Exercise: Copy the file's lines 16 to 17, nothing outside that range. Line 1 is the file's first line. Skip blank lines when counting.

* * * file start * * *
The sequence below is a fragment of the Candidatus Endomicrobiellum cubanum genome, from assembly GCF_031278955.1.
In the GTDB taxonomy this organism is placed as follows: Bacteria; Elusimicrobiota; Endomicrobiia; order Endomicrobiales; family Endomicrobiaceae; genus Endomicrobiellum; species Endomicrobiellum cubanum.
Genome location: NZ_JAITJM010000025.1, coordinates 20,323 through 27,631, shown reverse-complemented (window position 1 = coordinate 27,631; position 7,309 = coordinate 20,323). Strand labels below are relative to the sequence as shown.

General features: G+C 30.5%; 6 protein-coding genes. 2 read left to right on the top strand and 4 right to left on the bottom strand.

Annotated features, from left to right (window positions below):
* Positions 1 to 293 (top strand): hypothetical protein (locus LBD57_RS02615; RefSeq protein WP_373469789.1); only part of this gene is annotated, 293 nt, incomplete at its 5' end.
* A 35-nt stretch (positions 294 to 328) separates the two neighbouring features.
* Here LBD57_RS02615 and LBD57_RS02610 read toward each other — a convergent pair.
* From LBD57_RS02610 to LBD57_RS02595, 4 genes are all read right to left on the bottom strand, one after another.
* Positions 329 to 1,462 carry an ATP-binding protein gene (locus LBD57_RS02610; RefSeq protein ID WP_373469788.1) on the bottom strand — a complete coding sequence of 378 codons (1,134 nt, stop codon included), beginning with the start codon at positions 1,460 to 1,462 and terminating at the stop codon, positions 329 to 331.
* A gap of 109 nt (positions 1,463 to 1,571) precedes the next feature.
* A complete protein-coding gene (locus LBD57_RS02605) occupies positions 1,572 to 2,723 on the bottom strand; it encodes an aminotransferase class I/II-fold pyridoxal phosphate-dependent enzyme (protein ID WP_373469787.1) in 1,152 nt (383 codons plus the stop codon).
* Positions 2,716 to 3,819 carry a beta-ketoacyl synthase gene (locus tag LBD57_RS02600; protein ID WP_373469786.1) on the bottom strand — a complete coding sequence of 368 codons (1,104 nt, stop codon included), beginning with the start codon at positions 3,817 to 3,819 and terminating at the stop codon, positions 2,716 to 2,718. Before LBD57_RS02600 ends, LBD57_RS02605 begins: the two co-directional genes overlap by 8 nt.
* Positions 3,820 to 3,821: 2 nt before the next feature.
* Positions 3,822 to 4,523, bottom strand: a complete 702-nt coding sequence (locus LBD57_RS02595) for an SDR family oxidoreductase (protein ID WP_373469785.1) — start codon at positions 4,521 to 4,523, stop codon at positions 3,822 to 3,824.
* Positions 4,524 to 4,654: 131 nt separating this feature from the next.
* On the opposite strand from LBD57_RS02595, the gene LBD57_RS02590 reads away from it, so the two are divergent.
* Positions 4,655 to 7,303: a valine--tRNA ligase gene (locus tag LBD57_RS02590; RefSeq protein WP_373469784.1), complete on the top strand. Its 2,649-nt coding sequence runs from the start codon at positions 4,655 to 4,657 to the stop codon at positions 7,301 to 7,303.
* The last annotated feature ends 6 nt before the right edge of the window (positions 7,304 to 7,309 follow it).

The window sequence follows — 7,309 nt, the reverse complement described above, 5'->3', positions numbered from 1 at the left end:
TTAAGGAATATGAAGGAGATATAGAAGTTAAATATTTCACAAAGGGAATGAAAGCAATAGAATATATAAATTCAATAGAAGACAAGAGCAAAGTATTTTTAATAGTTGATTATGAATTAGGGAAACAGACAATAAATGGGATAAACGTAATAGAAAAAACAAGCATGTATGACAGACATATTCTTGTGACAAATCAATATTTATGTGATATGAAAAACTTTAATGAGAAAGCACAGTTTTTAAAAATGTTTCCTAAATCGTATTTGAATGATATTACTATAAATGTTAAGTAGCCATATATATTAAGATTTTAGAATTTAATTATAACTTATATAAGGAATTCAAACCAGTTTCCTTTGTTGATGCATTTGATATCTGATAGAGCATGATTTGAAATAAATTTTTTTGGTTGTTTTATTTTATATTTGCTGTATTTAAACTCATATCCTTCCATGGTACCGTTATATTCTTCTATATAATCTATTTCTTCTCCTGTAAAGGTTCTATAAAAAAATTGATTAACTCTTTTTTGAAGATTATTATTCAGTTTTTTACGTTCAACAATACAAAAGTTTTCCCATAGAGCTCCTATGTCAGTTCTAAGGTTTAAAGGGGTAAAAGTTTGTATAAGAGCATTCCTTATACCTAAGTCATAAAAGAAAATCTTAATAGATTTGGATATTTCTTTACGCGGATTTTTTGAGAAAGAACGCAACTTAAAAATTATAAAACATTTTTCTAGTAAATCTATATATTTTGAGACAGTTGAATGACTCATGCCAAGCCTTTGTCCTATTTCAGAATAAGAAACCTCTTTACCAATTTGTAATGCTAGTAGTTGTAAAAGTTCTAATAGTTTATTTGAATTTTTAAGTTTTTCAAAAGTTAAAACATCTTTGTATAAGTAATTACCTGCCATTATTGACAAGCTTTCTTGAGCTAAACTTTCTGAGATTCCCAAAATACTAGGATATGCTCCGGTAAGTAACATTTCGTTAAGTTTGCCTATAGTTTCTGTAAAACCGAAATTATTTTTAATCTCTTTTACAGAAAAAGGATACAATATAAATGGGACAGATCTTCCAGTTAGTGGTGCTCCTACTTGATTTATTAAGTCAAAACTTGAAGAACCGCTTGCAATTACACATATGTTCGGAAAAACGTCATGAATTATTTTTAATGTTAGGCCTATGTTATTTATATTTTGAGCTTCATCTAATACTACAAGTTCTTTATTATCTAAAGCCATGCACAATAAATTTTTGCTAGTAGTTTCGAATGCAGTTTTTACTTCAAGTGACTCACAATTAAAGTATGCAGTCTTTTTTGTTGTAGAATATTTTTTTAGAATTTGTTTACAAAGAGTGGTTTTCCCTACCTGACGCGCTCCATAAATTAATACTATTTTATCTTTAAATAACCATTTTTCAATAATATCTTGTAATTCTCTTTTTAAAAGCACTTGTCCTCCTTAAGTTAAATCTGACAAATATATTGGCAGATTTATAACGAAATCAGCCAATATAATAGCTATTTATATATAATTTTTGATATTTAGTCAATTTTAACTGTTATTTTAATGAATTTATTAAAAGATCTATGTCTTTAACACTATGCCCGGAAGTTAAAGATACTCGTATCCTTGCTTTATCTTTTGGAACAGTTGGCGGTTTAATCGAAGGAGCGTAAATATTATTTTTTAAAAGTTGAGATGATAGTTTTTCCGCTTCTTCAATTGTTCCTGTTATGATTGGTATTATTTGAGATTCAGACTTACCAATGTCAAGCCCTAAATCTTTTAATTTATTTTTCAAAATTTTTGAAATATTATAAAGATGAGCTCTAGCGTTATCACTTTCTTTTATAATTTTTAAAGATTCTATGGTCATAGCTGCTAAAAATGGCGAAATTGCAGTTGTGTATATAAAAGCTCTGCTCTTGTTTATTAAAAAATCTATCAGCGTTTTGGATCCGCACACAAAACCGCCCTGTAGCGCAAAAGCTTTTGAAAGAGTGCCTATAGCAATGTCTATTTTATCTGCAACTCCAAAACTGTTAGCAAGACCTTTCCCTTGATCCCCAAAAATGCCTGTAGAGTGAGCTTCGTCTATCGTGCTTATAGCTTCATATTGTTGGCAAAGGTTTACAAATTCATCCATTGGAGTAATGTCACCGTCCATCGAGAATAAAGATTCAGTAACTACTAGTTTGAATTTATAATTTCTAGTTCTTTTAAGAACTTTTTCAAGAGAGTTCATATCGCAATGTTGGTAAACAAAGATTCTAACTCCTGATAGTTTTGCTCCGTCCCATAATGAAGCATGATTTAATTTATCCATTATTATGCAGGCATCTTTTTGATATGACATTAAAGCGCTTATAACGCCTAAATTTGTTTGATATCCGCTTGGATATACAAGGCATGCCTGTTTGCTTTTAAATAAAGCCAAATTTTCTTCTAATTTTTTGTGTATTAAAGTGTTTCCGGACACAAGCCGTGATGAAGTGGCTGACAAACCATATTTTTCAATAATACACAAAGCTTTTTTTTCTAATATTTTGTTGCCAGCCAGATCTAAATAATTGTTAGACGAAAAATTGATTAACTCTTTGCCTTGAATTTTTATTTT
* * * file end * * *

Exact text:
* Positions 4,524 to 4,654: 131 nt separating this feature from the next.
* On the opposite strand from LBD57_RS02595, the gene LBD57_RS02590 reads away from it, so the two are divergent.